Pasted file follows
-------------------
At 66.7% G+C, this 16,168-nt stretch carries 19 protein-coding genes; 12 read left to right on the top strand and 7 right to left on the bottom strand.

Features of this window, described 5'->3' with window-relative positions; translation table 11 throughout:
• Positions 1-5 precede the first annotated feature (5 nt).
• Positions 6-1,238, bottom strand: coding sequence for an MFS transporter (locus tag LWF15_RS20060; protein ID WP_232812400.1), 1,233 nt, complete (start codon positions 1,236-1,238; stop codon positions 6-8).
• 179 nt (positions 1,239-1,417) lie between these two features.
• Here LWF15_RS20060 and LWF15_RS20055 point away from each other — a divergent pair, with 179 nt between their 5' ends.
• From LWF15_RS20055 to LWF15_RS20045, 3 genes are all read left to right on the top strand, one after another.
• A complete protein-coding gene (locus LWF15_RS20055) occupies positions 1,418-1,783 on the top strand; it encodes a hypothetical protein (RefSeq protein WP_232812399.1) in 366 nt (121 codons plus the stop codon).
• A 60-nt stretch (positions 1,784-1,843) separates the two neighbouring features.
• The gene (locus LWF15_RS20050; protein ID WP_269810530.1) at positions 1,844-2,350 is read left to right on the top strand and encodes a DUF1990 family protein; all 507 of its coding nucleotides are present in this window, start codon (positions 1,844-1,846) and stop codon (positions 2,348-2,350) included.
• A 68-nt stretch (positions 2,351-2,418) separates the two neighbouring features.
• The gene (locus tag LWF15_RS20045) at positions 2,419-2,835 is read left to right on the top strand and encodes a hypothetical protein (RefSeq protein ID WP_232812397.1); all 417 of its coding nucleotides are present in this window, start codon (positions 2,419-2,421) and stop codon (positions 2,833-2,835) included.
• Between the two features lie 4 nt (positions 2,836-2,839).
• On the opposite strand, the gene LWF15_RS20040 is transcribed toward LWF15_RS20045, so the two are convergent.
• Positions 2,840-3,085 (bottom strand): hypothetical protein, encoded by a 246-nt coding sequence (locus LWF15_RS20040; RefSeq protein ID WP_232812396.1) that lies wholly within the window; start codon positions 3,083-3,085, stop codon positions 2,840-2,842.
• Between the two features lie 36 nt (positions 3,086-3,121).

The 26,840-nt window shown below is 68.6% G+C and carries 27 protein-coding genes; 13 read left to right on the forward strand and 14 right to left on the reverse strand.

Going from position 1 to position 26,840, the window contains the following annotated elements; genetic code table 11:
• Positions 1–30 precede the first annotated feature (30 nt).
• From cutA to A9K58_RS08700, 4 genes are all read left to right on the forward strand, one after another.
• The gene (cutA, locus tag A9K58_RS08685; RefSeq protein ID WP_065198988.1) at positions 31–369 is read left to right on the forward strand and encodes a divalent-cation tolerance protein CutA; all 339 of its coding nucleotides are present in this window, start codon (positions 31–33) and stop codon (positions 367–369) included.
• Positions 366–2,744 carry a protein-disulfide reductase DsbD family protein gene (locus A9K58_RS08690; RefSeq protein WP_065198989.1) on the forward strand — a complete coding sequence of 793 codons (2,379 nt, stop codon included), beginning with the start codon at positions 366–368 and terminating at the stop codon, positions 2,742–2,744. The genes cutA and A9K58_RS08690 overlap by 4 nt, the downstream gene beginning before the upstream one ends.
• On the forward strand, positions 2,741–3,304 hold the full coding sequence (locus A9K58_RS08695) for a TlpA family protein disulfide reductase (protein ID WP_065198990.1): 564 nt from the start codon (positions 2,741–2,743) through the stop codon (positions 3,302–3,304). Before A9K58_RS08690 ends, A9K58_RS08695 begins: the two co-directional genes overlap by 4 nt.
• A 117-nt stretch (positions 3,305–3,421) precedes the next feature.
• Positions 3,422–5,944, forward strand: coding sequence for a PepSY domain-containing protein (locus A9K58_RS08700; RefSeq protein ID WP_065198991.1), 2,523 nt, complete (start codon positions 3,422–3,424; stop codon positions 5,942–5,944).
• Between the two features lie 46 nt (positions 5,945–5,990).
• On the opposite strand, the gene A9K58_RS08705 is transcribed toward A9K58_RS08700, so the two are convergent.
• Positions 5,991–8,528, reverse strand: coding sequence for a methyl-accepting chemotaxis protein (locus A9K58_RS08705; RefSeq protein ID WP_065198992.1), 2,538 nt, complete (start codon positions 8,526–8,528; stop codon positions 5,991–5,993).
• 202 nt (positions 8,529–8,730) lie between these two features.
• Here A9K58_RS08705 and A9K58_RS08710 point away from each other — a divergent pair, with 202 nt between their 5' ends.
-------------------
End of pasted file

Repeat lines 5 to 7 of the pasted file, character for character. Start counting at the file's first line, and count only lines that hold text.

• 179 nt (positions 1,239-1,417) lie between these two features.
• Here LWF15_RS20060 and LWF15_RS20055 point away from each other — a divergent pair, with 179 nt between their 5' ends.
• From LWF15_RS20055 to LWF15_RS20045, 3 genes are all read left to right on the top strand, one after another.